Back on the streets of downtown ATX, the second day of South By Southwest Music offered a couple of marquis events happening off the beaten path. There's a lot more to SXSW than even the neverending list of officially scheduled events would imply, and this year, the unofficial bookings are bigger than ever.
First up, we stopped by Fader magazine's annual off-the-grid SXSW installation, the Fader Fort—always a favorite among SXSW regulars. Sponsored by the Italian automaker Fiat, this year the Fort features 4 days of shows from artists like Oh Land, Raphael Saadiq, Lil B and Killer Mike. But even better than the shows themselves are the amenities. Fort '11 is truly over-the-top, boasting a complimentary wi-fi lounge, cocktails, ping-pong, Roberta's pizza apparently flown in from Bushwick, Brooklyn and even a built- in barbershop-- all in little more than a converted field. We would have loved to get our ears lowered, but we had to dine and dash to get ready for another massive unofficial gathering: the MTVU Woodie Awards.
For the first time, the annual award show honoring artists favored by the college music scene came to Austin and was broadcast live from South By. It also marked the first big hosting gig for Donald Glover of NBC's Community and the rap side-project, Childish Gambino. From the floor of the Austin Music Hall, the up-and-comer seemed a little nervous, rushing and flubbing the delivery of some of his scripted lines. A canned "freestyle" at the top of the show didn't fair much better.
The big winner of the night, which honored buzzy pop bands like Two Door Cinema Club and Matt & Kim, was the increasingly famous Wiz Khalifa, who took home the Woodie of the Year for his song "Black and Yellow." Khalifa's girlfriend, the Internet crush Amber Rose could be seen beaming from the balcony in large sunglasses and a form-fitting black and white dress.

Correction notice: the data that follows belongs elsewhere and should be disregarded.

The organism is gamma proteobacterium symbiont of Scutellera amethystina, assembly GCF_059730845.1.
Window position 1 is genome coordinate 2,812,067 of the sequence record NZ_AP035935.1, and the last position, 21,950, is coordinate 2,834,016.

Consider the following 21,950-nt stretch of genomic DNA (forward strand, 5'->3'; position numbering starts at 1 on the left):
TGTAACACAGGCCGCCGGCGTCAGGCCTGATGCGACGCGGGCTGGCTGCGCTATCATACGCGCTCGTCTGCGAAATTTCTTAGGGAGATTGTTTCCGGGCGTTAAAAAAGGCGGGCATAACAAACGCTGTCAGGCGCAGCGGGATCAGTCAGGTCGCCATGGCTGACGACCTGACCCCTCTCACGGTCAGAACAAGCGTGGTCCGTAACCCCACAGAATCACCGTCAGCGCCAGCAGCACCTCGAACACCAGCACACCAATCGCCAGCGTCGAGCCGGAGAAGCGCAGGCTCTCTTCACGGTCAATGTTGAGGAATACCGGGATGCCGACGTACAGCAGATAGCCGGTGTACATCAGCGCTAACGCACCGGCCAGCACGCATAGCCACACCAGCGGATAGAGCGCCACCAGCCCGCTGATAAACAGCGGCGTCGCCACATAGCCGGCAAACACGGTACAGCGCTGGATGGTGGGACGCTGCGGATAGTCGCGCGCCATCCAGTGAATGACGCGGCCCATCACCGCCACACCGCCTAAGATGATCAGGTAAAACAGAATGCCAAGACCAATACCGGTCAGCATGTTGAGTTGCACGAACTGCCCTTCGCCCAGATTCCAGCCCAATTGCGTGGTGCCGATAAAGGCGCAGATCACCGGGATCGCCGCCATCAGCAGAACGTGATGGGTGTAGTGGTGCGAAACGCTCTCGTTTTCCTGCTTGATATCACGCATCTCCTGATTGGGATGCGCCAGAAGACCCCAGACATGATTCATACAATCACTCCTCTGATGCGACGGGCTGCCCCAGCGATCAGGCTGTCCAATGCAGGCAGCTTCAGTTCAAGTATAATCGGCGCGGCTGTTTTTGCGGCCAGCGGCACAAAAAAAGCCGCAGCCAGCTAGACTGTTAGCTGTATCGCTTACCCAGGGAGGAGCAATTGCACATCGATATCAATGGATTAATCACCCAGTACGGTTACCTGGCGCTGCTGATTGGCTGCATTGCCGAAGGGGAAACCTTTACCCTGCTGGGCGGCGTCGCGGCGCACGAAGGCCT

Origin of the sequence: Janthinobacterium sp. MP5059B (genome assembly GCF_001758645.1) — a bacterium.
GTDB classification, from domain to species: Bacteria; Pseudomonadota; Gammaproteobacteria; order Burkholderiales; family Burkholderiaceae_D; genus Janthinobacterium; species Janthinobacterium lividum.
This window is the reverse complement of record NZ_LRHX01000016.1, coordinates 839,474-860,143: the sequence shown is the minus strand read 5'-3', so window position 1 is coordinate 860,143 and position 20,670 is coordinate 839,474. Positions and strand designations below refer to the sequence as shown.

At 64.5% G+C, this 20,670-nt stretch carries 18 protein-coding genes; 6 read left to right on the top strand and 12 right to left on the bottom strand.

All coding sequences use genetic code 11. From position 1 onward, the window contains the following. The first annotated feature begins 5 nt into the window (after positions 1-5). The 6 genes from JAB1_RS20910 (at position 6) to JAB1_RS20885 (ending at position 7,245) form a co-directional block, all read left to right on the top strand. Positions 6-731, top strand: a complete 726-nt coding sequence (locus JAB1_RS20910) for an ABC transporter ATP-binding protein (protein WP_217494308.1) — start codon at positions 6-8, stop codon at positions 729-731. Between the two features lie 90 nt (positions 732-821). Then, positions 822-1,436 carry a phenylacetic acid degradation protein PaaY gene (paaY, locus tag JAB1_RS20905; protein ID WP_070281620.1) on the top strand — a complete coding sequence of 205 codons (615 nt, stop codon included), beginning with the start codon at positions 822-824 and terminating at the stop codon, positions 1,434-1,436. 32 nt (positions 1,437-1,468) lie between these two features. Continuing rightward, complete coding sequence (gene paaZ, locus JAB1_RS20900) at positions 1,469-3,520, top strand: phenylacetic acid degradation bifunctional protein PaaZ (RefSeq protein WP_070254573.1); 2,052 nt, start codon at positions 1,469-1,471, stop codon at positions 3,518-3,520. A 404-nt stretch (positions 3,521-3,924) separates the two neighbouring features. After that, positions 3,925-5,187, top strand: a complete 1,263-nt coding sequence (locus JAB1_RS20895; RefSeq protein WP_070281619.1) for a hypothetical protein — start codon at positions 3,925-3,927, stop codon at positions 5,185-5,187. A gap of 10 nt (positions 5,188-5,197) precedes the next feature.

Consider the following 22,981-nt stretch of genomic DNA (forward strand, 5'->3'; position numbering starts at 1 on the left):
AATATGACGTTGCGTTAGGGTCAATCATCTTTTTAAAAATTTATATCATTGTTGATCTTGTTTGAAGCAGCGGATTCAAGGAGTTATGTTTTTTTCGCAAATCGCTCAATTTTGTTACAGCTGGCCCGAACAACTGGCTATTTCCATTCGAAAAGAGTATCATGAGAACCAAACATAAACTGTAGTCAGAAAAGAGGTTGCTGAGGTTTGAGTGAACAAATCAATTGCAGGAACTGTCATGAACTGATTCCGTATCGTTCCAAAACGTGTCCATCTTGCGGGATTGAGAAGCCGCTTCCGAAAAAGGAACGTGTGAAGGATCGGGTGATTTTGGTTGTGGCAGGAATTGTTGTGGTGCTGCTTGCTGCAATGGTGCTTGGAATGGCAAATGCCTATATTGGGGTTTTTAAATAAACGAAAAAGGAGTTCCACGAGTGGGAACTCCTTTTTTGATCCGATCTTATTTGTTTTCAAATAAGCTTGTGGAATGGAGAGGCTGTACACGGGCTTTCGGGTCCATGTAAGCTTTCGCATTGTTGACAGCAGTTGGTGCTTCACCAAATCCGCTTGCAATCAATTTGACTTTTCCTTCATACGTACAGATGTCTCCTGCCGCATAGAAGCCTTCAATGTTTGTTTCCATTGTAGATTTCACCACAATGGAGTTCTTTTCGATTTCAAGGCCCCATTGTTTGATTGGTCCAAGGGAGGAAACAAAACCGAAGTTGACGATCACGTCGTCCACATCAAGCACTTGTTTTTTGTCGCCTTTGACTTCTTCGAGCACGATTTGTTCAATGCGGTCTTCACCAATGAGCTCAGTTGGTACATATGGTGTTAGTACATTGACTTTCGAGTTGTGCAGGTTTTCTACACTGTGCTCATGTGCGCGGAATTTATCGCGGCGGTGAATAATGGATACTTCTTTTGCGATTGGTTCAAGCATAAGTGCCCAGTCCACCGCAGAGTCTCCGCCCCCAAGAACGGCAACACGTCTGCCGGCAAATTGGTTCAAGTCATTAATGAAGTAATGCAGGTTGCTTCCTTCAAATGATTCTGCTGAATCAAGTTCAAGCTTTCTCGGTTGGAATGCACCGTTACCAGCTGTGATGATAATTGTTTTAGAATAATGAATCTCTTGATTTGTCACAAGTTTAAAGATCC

Odd Future closed out the set performing Tyler the Creator's viral hit "Yonkers." Likely in light of the group's suddenly sky-high profile, the performance aimed for bigger theatrics, incorporating a dancing little person and people in giant animal costumes before capping things off by having over-sized faux security guards carry the members off stage. In comparison with some of the crew's truly rancorous live shows, the performance seemed forced and a little corny.
We hadn't had our fill of hip-hop, so we headed over to the Mohawk bar and lounge for the Anticon Records showcase. One of our "Artists to Watch," Big K.R.I.T. took the stage right when we arrived and launched into a full throated version of "Return of 4 Eva." He invited frequent collaborators Curren$y and Smoke DZA on stage for their songs as he performed a series of hits from his breakout 2010 street album, Krit Wuz Here. By the end of the show, things got real country. K.R.I.T. jumped into the crowd and the Texas audience enveloped him for a bow-throwing performance of his southern anthem "Country Shit."
Last up was Cyhi Da Prynce, who took a more focused and minimal approach to his set. The G.O.O.D. Music signee stood virtually alone on the stage, with no hypeman and a DJ positioned in back. He got the crowd on his side by running through a few of his tracks from the infamous "G.O.O.D. Friday" sessions and then transitioned into some solo joints from his latest mixtape Royal Flush. We couldn't tell if Cyhi's signature raspy voice seemed more scratchy in person, or if the small hours had begun to affect his vocal chords-- it was 2 am by this point. We lumbered out of the venue and headed back to the hotel room. Time to rest up for Day 3.
(Photo: Scott Gries/PictureGroup)
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